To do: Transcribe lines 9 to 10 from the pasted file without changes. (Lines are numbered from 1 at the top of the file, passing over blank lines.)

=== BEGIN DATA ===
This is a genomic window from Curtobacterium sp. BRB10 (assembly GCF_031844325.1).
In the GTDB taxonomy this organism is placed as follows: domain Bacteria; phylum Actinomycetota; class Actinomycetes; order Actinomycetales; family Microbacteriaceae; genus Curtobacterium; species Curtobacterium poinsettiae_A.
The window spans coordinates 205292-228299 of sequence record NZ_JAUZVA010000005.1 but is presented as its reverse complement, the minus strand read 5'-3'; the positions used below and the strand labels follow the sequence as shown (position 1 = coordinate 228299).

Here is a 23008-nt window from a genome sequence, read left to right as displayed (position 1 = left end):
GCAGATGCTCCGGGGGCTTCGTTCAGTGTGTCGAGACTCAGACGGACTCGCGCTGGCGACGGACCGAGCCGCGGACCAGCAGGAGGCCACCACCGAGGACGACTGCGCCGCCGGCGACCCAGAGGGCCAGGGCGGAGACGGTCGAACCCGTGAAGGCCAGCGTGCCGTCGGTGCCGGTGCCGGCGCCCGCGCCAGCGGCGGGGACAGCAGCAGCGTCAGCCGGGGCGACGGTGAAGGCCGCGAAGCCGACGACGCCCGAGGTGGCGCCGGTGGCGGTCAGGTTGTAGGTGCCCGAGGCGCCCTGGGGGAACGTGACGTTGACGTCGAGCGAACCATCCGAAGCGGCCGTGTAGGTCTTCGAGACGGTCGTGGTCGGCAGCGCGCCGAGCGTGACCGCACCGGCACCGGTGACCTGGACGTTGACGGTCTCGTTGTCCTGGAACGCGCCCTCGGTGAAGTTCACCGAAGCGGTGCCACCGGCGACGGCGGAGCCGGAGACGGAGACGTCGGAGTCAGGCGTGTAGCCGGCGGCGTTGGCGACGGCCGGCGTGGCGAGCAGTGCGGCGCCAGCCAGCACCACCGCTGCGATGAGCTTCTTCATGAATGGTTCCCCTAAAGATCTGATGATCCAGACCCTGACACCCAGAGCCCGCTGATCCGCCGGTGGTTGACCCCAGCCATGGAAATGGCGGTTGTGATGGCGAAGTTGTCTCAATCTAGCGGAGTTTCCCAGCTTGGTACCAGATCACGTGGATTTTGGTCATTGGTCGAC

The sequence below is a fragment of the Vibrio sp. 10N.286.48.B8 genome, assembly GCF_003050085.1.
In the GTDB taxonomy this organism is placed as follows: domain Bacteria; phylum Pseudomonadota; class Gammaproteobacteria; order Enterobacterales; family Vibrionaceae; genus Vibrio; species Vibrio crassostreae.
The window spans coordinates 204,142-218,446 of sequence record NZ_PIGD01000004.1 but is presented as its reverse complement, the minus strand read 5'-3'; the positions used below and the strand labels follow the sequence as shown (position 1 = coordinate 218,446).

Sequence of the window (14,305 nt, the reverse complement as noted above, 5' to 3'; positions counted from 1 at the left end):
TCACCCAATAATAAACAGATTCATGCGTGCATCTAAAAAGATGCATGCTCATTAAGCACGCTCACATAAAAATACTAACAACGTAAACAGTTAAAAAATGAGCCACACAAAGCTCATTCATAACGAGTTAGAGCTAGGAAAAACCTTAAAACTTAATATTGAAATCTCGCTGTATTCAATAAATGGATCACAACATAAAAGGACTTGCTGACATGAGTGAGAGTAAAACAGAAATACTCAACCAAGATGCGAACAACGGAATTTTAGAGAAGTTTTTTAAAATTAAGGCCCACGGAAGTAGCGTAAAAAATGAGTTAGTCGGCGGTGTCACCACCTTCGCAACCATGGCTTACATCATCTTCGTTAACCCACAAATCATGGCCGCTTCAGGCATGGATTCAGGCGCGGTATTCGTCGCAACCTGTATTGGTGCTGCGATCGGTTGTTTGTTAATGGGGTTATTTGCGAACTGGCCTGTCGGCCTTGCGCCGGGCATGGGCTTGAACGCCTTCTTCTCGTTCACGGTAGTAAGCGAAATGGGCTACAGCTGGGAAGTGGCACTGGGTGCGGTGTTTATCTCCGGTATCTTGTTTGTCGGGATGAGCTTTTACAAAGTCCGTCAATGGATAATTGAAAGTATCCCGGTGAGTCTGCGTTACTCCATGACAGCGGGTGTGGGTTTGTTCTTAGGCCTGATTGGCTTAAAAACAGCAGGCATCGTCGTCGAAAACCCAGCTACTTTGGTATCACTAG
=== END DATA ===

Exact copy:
Sequence of the window (14,305 nt, the reverse complement as noted above, 5' to 3'; positions counted from 1 at the left end):
TCACCCAATAATAAACAGATTCATGCGTGCATCTAAAAAGATGCATGCTCATTAAGCACGCTCACATAAAAATACTAACAACGTAAACAGTTAAAAAATGAGCCACACAAAGCTCATTCATAACGAGTTAGAGCTAGGAAAAACCTTAAAACTTAATATTGAAATCTCGCTGTATTCAATAAATGGATCACAACATAAAAGGACTTGCTGACATGAGTGAGAGTAAAACAGAAATACTCAACCAAGATGCGAACAACGGAATTTTAGAGAAGTTTTTTAAAATTAAGGCCCACGGAAGTAGCGTAAAAAATGAGTTAGTCGGCGGTGTCACCACCTTCGCAACCATGGCTTACATCATCTTCGTTAACCCACAAATCATGGCCGCTTCAGGCATGGATTCAGGCGCGGTATTCGTCGCAACCTGTATTGGTGCTGCGATCGGTTGTTTGTTAATGGGGTTATTTGCGAACTGGCCTGTCGGCCTTGCGCCGGGCATGGGCTTGAACGCCTTCTTCTCGTTCACGGTAGTAAGCGAAATGGGCTACAGCTGGGAAGTGGCACTGGGTGCGGTGTTTATCTCCGGTATCTTGTTTGTCGGGATGAGCTTTTACAAAGTCCGTCAATGGATAATTGAAAGTATCCCGGTGAGTCTGCGTTACTCCATGACAGCGGGTGTGGGTTTGTTCTTAGGCCTGATTGGCTTAAAAACAGCAGGCATCGTCGTCGAAAACCCAGCTACTTTGGTATCACTAG